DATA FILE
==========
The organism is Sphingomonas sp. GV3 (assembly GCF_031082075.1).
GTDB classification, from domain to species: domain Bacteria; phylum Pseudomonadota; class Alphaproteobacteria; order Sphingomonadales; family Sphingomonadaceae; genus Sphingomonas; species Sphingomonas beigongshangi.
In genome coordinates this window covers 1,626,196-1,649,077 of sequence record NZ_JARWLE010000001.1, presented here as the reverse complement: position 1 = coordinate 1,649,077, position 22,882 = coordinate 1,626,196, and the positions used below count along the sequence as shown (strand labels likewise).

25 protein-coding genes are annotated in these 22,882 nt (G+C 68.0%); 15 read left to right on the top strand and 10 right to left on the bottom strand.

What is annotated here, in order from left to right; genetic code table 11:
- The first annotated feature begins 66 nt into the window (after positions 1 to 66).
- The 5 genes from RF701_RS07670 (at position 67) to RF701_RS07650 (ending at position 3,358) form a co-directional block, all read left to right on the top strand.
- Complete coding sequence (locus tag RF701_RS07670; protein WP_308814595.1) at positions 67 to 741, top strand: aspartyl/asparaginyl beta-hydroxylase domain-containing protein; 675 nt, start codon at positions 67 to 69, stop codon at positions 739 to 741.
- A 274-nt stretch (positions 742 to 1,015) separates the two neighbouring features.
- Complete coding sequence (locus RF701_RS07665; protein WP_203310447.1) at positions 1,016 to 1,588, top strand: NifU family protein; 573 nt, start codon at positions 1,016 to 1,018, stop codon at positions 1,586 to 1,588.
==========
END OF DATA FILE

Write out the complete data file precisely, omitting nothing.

The organism is Sphingomonas sp. GV3 (assembly GCF_031082075.1).
GTDB classification, from domain to species: domain Bacteria; phylum Pseudomonadota; class Alphaproteobacteria; order Sphingomonadales; family Sphingomonadaceae; genus Sphingomonas; species Sphingomonas beigongshangi.
In genome coordinates this window covers 1,626,196-1,649,077 of sequence record NZ_JARWLE010000001.1, presented here as the reverse complement: position 1 = coordinate 1,649,077, position 22,882 = coordinate 1,626,196, and the positions used below count along the sequence as shown (strand labels likewise).

25 protein-coding genes are annotated in these 22,882 nt (G+C 68.0%); 15 read left to right on the top strand and 10 right to left on the bottom strand.

What is annotated here, in order from left to right; genetic code table 11:
- The first annotated feature begins 66 nt into the window (after positions 1 to 66).
- The 5 genes from RF701_RS07670 (at position 67) to RF701_RS07650 (ending at position 3,358) form a co-directional block, all read left to right on the top strand.
- Complete coding sequence (locus tag RF701_RS07670; protein WP_308814595.1) at positions 67 to 741, top strand: aspartyl/asparaginyl beta-hydroxylase domain-containing protein; 675 nt, start codon at positions 67 to 69, stop codon at positions 739 to 741.
- A 274-nt stretch (positions 742 to 1,015) separates the two neighbouring features.
- Complete coding sequence (locus RF701_RS07665; protein WP_203310447.1) at positions 1,016 to 1,588, top strand: NifU family protein; 573 nt, start codon at positions 1,016 to 1,018, stop codon at positions 1,586 to 1,588.